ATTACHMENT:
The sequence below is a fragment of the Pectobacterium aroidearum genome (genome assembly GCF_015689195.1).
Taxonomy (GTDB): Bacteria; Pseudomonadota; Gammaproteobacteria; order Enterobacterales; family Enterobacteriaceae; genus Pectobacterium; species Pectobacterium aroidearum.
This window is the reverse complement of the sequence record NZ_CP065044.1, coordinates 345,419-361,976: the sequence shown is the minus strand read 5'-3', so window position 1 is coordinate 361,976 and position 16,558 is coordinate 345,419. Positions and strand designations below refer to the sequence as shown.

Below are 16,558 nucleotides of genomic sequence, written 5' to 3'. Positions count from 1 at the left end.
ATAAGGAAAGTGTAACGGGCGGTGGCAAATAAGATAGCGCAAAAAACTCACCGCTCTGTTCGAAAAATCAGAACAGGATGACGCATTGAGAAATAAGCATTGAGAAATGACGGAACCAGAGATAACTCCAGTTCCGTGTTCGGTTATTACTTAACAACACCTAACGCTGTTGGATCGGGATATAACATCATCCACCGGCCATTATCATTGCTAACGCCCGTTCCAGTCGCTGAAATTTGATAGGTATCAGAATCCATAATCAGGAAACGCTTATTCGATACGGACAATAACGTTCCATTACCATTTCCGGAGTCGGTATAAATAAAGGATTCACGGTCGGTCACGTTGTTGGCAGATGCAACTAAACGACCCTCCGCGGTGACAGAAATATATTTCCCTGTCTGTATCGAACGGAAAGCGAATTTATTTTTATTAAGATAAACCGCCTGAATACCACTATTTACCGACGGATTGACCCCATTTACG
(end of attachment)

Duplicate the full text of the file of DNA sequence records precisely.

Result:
The sequence below is a fragment of the Pectobacterium aroidearum genome (genome assembly GCF_015689195.1).
Taxonomy (GTDB): Bacteria; Pseudomonadota; Gammaproteobacteria; order Enterobacterales; family Enterobacteriaceae; genus Pectobacterium; species Pectobacterium aroidearum.
This window is the reverse complement of the sequence record NZ_CP065044.1, coordinates 345,419-361,976: the sequence shown is the minus strand read 5'-3', so window position 1 is coordinate 361,976 and position 16,558 is coordinate 345,419. Positions and strand designations below refer to the sequence as shown.

Below are 16,558 nucleotides of genomic sequence, written 5' to 3'. Positions count from 1 at the left end.
ATAAGGAAAGTGTAACGGGCGGTGGCAAATAAGATAGCGCAAAAAACTCACCGCTCTGTTCGAAAAATCAGAACAGGATGACGCATTGAGAAATAAGCATTGAGAAATGACGGAACCAGAGATAACTCCAGTTCCGTGTTCGGTTATTACTTAACAACACCTAACGCTGTTGGATCGGGATATAACATCATCCACCGGCCATTATCATTGCTAACGCCCGTTCCAGTCGCTGAAATTTGATAGGTATCAGAATCCATAATCAGGAAACGCTTATTCGATACGGACAATAACGTTCCATTACCATTTCCGGAGTCGGTATAAATAAAGGATTCACGGTCGGTCACGTTGTTGGCAGATGCAACTAAACGACCCTCCGCGGTGACAGAAATATATTTCCCTGTCTGTATCGAACGGAAAGCGAATTTATTTTTATTAAGATAAACCGCCTGAATACCACTATTTACCGACGGATTGACCCCATTTACG